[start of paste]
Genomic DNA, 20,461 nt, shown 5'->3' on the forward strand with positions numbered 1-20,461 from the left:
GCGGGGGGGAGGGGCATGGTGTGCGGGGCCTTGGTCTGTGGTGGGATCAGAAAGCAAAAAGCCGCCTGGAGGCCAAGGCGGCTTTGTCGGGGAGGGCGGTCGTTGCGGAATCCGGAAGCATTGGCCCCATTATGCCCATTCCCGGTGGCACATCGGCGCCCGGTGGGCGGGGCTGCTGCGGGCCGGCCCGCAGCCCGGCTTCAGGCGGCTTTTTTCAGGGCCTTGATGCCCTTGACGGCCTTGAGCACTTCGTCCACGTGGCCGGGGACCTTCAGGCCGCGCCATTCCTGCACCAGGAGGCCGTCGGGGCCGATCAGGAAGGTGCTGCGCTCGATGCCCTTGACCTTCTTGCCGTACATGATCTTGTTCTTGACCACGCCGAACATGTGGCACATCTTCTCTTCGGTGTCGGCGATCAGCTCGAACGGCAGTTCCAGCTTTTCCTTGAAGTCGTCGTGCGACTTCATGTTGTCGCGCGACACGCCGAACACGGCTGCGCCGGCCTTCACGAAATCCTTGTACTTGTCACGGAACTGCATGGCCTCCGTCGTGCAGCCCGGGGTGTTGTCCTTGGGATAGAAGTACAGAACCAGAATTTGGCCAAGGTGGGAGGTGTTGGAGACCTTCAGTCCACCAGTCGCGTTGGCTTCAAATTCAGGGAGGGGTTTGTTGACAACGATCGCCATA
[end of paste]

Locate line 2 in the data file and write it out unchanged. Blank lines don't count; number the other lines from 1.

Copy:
GCGGGGGGGAGGGGCATGGTGTGCGGGGCCTTGGTCTGTGGTGGGATCAGAAAGCAAAAAGCCGCCTGGAGGCCAAGGCGGCTTTGTCGGGGAGGGCGGTCGTTGCGGAATCCGGAAGCATTGGCCCCATTATGCCCATTCCCGGTGGCACATCGGCGCCCGGTGGGCGGGGCTGCTGCGGGCCGGCCCGCAGCCCGGCTTCAGGCGGCTTTTTTCAGGGCCTTGATGCCCTTGACGGCCTTGAGCACTTCGTCCACGTGGCCGGGGACCTTCAGGCCGCGCCATTCCTGCACCAGGAGGCCGTCGGGGCCGATCAGGAAGGTGCTGCGCTCGATGCCCTTGACCTTCTTGCCGTACATGATCTTGTTCTTGACCACGCCGAACATGTGGCACATCTTCTCTTCGGTGTCGGCGATCAGCTCGAACGGCAGTTCCAGCTTTTCCTTGAAGTCGTCGTGCGACTTCATGTTGTCGCGCGACACGCCGAACACGGCTGCGCCGGCCTTCACGAAATCCTTGTACTTGTCACGGAACTGCATGGCCTCCGTCGTGCAGCCCGGGGTGTTGTCCTTGGGATAGAAGTACAGAACCAGAATTTGGCCAAGGTGGGAGGTGTTGGAGACCTTCAGTCCACCAGTCGCGTTGGCTTCAAATTCAGGGAGGGGTTTGTTGACAACGATCGCCATA